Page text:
There are an estimated 14,000–17,000 people affected by albinism in Zimbabwe. Unfortunately accurate statistics are hard to come by, partly because people with albinism are excluded or hidden from society.
Albinos or people with albinism experience discrimination from birth. Many come from single-parent families as fathers often divorce or leave the mother of an albino child. Mothers of albino children often find it difficult to be fully integrated into their communities because of the negative myths and superstitions which surrounded albinos.
Sadly, albino children also suffer discrimination from their peers at school. Many albinos have a number of eye-related problems, including impaired vision (even with glasses), photosensitivity (sensitivity to light), nystagmus (an involuntary back and forth movement of the eyes) and strabismus (crossed or ‘lazy’ eyes). Unfortunately, teachers often discriminate and place albino children at the back of the class where they can’t see the board. As a result, albinos are often considered slow or to have learning difficulties when this is not the case. Brian Sithole who has albinism told Harare News, “My mother had to ask the teacher to seat me at the front of the class because I couldn’t see well. After that, my school work improved dramatically.”
Gamuchirai Uzande spoke to Harare News and said, “I have experienced some discrimination at work and not got the promotions I deserve because of my condition,” she explained. Many employers are reluctant to take on an albino person, particularly if the position involves dealing with the public.”
In 2014, Tapiwa Gwenlisa Marange, Gamuchirai Uzande and Brian Sithole, formed the Alive Albinism Initiative (AAI). The organisation aims to educate the public about albinism, help to dispel myths and prejudices about the condition; empower people living with albinism to be financially independent through start up projects; and to lobby the relevant authorities for support and for equal opportunities for people with albinism.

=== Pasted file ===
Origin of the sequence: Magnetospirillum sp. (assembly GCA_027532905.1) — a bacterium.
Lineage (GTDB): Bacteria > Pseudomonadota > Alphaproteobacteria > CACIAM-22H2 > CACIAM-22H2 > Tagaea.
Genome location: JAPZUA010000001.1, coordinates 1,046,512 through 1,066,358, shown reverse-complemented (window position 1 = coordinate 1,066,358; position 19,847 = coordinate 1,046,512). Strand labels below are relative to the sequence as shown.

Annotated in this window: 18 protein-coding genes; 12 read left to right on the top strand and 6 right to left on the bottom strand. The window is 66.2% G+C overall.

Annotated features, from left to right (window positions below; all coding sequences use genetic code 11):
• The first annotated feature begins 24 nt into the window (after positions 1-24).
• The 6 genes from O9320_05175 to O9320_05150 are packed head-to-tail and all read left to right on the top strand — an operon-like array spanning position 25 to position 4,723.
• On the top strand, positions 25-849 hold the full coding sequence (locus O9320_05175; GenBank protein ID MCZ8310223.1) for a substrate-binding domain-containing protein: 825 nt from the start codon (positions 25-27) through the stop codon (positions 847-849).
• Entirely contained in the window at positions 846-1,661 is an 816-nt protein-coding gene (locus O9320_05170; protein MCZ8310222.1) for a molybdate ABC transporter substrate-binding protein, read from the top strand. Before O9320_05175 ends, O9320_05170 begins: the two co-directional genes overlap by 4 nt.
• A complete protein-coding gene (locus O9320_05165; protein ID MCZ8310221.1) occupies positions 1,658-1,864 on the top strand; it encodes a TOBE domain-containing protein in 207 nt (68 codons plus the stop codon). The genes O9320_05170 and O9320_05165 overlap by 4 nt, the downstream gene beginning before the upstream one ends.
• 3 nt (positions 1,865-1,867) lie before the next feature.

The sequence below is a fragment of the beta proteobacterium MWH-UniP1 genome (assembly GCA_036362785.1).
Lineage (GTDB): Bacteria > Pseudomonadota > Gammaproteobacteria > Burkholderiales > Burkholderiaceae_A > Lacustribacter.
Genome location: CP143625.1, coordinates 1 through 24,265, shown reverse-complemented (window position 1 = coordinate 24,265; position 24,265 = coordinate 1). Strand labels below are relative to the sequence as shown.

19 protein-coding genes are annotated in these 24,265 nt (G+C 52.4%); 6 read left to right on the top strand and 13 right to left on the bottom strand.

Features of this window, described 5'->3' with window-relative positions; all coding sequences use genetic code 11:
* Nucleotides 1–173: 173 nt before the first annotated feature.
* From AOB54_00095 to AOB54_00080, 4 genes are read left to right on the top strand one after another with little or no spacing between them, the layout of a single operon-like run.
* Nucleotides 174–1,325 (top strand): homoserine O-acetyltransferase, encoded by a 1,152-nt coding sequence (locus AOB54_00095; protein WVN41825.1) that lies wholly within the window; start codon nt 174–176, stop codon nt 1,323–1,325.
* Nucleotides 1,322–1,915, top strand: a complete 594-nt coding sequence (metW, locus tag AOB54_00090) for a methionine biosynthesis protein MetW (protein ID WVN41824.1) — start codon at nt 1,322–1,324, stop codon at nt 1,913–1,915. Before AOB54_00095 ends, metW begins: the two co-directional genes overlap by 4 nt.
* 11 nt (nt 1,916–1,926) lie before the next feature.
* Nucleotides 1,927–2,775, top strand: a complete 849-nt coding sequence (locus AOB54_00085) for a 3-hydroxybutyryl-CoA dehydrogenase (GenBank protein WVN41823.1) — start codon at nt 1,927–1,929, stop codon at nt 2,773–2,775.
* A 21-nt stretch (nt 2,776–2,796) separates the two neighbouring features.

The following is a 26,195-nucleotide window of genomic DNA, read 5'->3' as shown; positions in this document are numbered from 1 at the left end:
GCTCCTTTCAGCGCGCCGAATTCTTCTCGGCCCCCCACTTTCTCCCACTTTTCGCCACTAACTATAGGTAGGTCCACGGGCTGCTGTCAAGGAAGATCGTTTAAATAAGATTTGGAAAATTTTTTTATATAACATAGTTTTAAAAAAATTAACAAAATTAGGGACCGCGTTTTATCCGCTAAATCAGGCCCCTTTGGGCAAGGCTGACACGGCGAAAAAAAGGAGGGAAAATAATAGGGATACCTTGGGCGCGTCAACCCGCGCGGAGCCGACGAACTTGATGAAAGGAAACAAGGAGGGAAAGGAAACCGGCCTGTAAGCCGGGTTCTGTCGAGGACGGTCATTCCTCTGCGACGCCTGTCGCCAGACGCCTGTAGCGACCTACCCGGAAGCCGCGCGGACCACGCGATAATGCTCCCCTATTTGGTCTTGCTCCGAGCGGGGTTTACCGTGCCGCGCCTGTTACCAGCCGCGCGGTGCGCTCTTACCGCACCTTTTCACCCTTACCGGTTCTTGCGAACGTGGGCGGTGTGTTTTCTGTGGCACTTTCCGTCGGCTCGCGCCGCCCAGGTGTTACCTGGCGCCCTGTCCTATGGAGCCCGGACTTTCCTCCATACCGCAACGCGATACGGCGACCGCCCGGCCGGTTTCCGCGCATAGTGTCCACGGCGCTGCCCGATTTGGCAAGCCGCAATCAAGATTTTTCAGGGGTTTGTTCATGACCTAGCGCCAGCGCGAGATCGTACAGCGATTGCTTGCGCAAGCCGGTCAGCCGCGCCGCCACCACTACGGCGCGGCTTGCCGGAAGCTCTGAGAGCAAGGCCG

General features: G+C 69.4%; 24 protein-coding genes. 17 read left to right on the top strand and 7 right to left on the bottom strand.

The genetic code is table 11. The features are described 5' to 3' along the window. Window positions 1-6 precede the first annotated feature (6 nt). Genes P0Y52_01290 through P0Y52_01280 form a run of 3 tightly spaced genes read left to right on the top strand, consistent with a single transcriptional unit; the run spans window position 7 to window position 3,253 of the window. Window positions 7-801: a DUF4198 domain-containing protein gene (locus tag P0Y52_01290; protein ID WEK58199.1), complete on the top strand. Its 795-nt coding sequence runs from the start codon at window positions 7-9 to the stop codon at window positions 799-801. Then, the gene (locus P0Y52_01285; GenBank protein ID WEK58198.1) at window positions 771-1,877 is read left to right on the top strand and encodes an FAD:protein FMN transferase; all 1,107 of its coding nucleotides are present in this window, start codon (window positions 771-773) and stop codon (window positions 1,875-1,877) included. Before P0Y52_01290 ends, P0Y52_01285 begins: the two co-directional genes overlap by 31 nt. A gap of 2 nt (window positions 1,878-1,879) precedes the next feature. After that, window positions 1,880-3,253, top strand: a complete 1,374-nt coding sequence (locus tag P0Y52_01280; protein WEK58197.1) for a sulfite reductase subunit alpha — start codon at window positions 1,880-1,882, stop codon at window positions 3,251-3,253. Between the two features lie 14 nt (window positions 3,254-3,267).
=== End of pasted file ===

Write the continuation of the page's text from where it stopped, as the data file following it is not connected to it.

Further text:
They also help to organise social events like the celebration for the UN International Albinism Awareness Day recently held in Harare Gardens and Fun Day outings for school children with albinism. Albinism Awareness Day falls on 13 June every year and this year the commemoration was held on the 18th – the closest Saturday. Local artists, musicians, and the general public all came out in full support and dancehall musician Jah Signal wrote a special song for the occasion.
The Fun Day outings for children are held at the Longchen Plaza Amusement Park during the school holidays. It’s an important opportunity for children and their families to interact with others just like them. This year it will take place on August 15. AAI also does school visits and educational talks to foster tolerance and acceptance.
They have a new start-up programme under development and plan to set up a multi-purpose centre which will have an agricultural element including raising chickens in order to be more self sustaining; a hospitality centre for both visitors and those from the rural areas needing treatment; an educational centre; and a business and conferencing centre.
People living with the albinism always need to protect their skin from the sun. This means wearing long-sleeved shirts and hats, sunscreen, sunglasses and prescription glasses if needed.
To find out more or to support this cause contact: Gwen on 0773 478 907, Gamu on 0775 040 988 or Brian on 0736 322 707, or visit www.alivealbinisminitiative.co.zw.
Image: Gamuchirai Uzande – one of the founders of the Alive Albinism Initiative.